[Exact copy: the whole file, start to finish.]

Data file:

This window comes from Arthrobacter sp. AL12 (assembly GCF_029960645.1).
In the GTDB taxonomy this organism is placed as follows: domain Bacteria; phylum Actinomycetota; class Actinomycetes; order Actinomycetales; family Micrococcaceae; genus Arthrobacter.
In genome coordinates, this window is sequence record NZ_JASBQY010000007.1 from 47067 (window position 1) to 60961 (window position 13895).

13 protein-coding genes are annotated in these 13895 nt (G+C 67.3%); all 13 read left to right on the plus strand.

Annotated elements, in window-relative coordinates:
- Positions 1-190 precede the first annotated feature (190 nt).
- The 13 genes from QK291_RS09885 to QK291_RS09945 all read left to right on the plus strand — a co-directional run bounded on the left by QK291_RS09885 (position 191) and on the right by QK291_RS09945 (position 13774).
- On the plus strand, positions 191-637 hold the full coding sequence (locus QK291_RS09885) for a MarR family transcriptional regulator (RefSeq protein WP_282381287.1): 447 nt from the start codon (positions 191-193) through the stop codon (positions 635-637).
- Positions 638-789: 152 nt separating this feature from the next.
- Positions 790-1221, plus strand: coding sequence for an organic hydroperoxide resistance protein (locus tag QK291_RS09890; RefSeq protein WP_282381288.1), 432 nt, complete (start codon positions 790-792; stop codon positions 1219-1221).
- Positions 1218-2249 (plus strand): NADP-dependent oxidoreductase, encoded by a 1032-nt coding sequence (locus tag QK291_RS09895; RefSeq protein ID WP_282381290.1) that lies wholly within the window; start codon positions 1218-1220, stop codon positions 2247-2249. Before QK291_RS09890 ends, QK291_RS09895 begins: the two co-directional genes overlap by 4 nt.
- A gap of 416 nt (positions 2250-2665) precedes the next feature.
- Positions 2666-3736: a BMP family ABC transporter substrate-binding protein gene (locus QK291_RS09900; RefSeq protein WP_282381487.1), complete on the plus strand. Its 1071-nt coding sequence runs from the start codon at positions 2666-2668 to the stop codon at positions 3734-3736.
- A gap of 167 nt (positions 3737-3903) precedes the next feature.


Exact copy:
This window comes from Arthrobacter sp. AL12 (assembly GCF_029960645.1).
In the GTDB taxonomy this organism is placed as follows: domain Bacteria; phylum Actinomycetota; class Actinomycetes; order Actinomycetales; family Micrococcaceae; genus Arthrobacter.
In genome coordinates, this window is sequence record NZ_JASBQY010000007.1 from 47067 (window position 1) to 60961 (window position 13895).

13 protein-coding genes are annotated in these 13895 nt (G+C 67.3%); all 13 read left to right on the plus strand.

Annotated elements, in window-relative coordinates:
- Positions 1-190 precede the first annotated feature (190 nt).
- The 13 genes from QK291_RS09885 to QK291_RS09945 all read left to right on the plus strand — a co-directional run bounded on the left by QK291_RS09885 (position 191) and on the right by QK291_RS09945 (position 13774).
- On the plus strand, positions 191-637 hold the full coding sequence (locus QK291_RS09885) for a MarR family transcriptional regulator (RefSeq protein WP_282381287.1): 447 nt from the start codon (positions 191-193) through the stop codon (positions 635-637).
- Positions 638-789: 152 nt separating this feature from the next.
- Positions 790-1221, plus strand: coding sequence for an organic hydroperoxide resistance protein (locus tag QK291_RS09890; RefSeq protein WP_282381288.1), 432 nt, complete (start codon positions 790-792; stop codon positions 1219-1221).
- Positions 1218-2249 (plus strand): NADP-dependent oxidoreductase, encoded by a 1032-nt coding sequence (locus tag QK291_RS09895; RefSeq protein ID WP_282381290.1) that lies wholly within the window; start codon positions 1218-1220, stop codon positions 2247-2249. Before QK291_RS09890 ends, QK291_RS09895 begins: the two co-directional genes overlap by 4 nt.
- A gap of 416 nt (positions 2250-2665) precedes the next feature.
- Positions 2666-3736: a BMP family ABC transporter substrate-binding protein gene (locus QK291_RS09900; RefSeq protein WP_282381487.1), complete on the plus strand. Its 1071-nt coding sequence runs from the start codon at positions 2666-2668 to the stop codon at positions 3734-3736.
- A gap of 167 nt (positions 3737-3903) precedes the next feature.